In the same article, Fischer encourages potential inventors to study and realise what the dental market really is going to be like for the proposed product. He cautions that “early inventors can start doing multiplication, without ever subtracting or dividing. We’re usually multiplying, and we’re multiplying how many units we feel are going to be bought by how many dentists who are going to use them. How many times a day can be multiplied by how many patients in a year. We can come up with tens of millions of dollars of projected successes. … If we’re not careful, the numbers become so tantalising in our brains that it’s difficult for us to accept a small start that may be required first. It’s that human nature thing that can run away with us if we’re not careful.”
Perhaps most important is that the tool solves a genuine problem that dentists currently encounter and that the benefit of the solution (the new tool) is greater than its cost. Taking it a step further, Drucker, in his book Innovation and Entrepreneurship, states that to be successful any new product, tool or technique must deliver a 10× advantage to make it worthwhile for new users to go through the expense and difficulty of changing their current mode of work.3 The best tool on earth will not sell if it costs too much to buy and requires too much effort for too long for neophyte users to achieve competence.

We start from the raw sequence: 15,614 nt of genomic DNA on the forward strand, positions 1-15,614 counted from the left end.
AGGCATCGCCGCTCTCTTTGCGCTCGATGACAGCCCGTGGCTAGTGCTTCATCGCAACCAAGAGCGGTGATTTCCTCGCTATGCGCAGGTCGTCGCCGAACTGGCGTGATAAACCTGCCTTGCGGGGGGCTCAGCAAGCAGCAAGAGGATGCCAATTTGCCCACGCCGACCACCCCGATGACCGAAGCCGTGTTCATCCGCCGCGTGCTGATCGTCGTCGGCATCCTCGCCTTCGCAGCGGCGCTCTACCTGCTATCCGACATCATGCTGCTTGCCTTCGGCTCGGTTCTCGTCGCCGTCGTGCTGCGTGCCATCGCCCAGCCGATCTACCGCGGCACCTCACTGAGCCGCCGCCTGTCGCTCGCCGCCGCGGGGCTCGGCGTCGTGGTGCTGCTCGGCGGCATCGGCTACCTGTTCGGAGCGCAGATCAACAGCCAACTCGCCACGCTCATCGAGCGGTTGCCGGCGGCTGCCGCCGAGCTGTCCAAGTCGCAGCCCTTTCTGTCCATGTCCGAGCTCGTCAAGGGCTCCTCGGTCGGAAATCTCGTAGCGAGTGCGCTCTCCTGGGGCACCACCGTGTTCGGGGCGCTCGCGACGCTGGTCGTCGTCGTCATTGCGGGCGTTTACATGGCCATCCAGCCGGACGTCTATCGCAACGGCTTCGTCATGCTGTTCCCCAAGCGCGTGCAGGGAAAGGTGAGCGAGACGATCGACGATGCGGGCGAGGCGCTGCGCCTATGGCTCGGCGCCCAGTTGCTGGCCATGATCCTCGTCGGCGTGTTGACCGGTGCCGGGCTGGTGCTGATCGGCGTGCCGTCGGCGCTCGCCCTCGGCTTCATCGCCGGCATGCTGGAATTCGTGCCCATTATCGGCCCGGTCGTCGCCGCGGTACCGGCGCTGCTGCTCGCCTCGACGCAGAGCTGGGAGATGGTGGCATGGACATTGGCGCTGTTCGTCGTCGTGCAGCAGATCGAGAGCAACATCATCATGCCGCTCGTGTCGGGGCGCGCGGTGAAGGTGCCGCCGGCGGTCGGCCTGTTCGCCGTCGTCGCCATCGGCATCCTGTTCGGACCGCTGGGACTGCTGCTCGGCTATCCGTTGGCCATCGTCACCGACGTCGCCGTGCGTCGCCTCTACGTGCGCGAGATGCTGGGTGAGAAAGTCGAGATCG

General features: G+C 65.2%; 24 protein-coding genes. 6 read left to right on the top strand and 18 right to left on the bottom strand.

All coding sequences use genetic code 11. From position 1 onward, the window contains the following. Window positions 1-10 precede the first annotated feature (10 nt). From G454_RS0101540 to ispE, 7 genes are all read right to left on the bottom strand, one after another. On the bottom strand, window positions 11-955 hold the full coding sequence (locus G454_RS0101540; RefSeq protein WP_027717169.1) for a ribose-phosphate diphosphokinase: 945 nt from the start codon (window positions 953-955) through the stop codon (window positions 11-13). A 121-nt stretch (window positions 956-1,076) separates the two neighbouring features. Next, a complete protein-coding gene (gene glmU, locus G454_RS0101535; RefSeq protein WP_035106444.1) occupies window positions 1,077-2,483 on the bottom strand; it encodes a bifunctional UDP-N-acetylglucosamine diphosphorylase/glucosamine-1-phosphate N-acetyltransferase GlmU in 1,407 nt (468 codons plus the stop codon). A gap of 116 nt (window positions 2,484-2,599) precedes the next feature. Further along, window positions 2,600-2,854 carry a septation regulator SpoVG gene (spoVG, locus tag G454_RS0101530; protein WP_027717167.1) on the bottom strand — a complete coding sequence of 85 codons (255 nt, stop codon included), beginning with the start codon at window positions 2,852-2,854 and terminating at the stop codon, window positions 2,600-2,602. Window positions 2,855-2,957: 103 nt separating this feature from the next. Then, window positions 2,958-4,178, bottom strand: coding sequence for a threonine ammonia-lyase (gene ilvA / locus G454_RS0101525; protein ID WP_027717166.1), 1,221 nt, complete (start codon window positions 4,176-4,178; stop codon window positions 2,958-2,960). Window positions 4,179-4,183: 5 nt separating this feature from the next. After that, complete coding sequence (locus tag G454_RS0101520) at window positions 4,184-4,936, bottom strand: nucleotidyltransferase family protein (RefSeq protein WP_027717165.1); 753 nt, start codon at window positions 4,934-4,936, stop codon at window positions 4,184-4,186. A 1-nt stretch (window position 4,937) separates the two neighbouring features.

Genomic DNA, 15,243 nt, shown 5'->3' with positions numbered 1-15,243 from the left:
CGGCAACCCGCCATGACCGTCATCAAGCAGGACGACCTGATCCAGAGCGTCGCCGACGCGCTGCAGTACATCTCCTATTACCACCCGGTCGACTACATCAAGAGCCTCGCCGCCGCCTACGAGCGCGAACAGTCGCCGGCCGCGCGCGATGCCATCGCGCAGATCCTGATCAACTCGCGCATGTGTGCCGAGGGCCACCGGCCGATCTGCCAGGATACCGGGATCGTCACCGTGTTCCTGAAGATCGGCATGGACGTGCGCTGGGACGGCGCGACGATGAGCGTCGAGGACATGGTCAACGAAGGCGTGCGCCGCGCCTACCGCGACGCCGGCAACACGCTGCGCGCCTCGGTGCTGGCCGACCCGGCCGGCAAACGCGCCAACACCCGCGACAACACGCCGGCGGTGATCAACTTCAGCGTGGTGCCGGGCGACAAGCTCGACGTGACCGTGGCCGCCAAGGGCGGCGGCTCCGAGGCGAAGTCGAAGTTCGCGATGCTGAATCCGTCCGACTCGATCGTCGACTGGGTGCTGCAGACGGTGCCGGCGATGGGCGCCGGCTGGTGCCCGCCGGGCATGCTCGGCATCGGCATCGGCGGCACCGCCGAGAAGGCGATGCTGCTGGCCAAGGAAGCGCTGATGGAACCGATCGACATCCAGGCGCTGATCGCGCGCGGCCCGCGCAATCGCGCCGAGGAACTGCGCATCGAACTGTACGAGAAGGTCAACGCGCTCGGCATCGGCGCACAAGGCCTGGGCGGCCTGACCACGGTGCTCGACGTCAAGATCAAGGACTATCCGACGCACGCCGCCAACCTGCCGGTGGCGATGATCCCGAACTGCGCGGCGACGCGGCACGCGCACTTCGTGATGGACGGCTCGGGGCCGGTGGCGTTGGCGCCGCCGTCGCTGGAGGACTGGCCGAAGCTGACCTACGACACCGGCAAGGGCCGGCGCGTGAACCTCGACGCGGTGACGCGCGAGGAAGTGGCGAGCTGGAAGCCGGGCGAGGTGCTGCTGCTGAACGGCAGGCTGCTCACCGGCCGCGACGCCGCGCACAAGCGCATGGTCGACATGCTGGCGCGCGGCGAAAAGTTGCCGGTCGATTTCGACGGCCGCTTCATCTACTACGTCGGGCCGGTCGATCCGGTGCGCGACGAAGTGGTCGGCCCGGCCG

Finally, inventors must understand that both markets and technology are dynamic realities, a factor that must be seriously considered. The right innovation developed before its time is not going to happen until its time arrives. Bill Gross, a serial entrepreneur from the age of 12, explains in his TED Talk, “The single biggest reason why start-ups succeed”, that timing trumps all other variables.4 My experience indicates that he is dead on in his assessment. Inventors must ask themselves whether the market is ready for their idea and whether all the technologies necessary for the success of their product already exist. Sometimes a great idea needs to be put on the back shelf until the timing is right.